Why don’t all the videos have subtitles/audio-description?
At present we are not able to provide subtitles or audio description due to the vast amount of titles on the platform. There may, however, be some content provided by archives with closed captions already in place. The BFI Replay service is under continual development and our policy on subtitles, closed captions and speech to text technologies will be reviewed as the service develops.
Why may some material be considered offensive or upsetting?
As content spans several decades, some videos include language and attitudes — including racist, ableist, sexist, homophobic or transphobic attitudes — that may have been common or widely tolerated at the time but are unacceptable today. Other videos may include content that is justifiable in context (for example, images of medical procedures) but may nevertheless be upsetting or triggering for some.
The BFI and the Regions and Nations Film Archive partners take our role as guardians and curators of our screen heritage very seriously, and have devoted many hundreds of hours to viewing archival material to ensure selection of the most interesting, entertaining and historically valuable content.
We have taken careful steps to exclude wholly unacceptable material from the platform, and to identify and label any sensitive material with appropriate content and/or trigger warnings. However, the BFI and our partners have not been able to view everything and therefore can’t guarantee that all such sensitive content may have been identified.
Why can I only see a limited amount of programmes?
As with many film/television archives, the BFI and the Regions and Nations Archives do not own the intellectual property rights to the majority of its collections. In order to make them available on BFI Replay significant work has been carried out to research titles and collections, identify and locate rights holders and obtain their permissions.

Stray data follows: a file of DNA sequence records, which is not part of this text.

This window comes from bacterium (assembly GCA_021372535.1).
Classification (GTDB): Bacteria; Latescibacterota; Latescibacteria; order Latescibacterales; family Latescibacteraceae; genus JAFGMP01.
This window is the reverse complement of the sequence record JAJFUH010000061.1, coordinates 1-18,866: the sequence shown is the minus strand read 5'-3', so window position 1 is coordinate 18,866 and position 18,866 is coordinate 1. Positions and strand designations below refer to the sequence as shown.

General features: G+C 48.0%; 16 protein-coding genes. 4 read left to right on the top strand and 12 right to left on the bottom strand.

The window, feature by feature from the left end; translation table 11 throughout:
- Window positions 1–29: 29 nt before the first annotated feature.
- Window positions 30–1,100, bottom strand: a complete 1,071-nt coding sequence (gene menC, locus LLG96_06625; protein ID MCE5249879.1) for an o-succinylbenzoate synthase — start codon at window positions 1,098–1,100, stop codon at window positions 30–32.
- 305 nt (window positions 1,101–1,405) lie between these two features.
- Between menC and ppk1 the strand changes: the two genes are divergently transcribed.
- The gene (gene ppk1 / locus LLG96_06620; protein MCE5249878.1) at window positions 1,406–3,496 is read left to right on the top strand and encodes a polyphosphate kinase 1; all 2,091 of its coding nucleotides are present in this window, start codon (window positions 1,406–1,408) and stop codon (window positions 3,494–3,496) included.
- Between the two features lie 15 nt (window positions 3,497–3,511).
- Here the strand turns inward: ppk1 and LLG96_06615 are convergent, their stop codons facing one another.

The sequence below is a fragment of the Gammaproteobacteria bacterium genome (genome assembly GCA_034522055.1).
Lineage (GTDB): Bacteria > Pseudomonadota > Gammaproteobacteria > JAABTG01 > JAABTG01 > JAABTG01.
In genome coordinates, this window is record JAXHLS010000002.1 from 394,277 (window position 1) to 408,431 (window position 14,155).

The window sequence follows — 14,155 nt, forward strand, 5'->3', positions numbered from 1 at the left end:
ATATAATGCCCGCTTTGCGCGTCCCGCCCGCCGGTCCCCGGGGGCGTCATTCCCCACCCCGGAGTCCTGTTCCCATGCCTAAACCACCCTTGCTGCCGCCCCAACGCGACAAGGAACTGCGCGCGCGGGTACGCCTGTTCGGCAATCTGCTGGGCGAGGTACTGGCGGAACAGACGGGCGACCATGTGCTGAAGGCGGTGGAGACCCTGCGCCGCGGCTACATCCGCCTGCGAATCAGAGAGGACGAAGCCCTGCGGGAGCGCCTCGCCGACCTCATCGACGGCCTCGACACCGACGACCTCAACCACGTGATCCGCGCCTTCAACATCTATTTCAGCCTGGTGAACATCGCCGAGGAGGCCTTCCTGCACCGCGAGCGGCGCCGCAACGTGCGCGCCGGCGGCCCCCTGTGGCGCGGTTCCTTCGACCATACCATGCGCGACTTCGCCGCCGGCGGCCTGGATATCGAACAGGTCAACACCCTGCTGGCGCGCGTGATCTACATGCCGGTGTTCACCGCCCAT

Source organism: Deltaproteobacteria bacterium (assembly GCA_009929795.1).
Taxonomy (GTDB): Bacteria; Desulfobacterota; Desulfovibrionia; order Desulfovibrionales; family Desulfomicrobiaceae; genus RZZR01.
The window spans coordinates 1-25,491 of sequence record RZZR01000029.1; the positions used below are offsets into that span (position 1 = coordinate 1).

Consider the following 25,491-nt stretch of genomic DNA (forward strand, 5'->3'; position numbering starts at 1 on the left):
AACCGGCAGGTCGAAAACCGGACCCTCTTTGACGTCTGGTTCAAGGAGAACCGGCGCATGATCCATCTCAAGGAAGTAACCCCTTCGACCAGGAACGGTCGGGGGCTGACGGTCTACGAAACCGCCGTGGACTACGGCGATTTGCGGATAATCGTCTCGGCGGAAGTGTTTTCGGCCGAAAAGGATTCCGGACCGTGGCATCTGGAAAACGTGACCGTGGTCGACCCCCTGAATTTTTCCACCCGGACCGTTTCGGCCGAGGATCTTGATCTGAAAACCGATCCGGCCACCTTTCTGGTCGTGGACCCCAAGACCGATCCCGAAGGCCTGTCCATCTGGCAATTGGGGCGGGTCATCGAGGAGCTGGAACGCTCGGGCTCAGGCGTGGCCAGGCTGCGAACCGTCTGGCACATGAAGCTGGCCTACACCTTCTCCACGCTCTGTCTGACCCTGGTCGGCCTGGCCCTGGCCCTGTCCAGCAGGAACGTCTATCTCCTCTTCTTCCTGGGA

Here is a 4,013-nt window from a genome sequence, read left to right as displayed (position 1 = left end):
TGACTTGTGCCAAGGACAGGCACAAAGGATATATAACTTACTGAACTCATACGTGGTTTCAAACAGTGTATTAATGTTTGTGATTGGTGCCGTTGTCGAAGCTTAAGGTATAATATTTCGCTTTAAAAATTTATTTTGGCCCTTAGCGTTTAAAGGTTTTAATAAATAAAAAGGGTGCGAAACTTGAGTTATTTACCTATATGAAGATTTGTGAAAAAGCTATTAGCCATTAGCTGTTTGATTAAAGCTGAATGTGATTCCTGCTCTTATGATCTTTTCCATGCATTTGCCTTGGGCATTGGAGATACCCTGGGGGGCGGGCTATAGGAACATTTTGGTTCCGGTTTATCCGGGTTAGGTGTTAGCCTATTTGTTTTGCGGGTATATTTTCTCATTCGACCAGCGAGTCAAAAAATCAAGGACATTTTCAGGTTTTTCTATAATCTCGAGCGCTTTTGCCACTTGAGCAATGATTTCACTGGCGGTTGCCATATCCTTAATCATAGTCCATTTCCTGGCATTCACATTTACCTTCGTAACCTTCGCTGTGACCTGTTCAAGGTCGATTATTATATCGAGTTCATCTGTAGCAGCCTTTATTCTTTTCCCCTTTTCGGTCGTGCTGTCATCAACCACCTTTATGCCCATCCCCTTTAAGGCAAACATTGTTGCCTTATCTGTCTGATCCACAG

The BFI has identified hundreds of different rights holders from public service broadcasters and production companies, brands, charities, educational institutions and individual filmmakers, negotiating agreements so that the collections can be viewed and enjoyed on BFI Replay.
Why are some titles only available in Welsh or another language other than English?
While most of the content on BFI Replay is in the English language, there are some titles from both BFI and regions and nations archives that are not. Unless provided by the original broadcaster, it has not been possible to create subtitles or closed captions for these.
Content provided which are in the Welsh language will generally have the Welsh title as the preferred title displayed next to the video. An English equivalent title may also be present in the underlying data which will enable users to discover content which may also be known by their English title.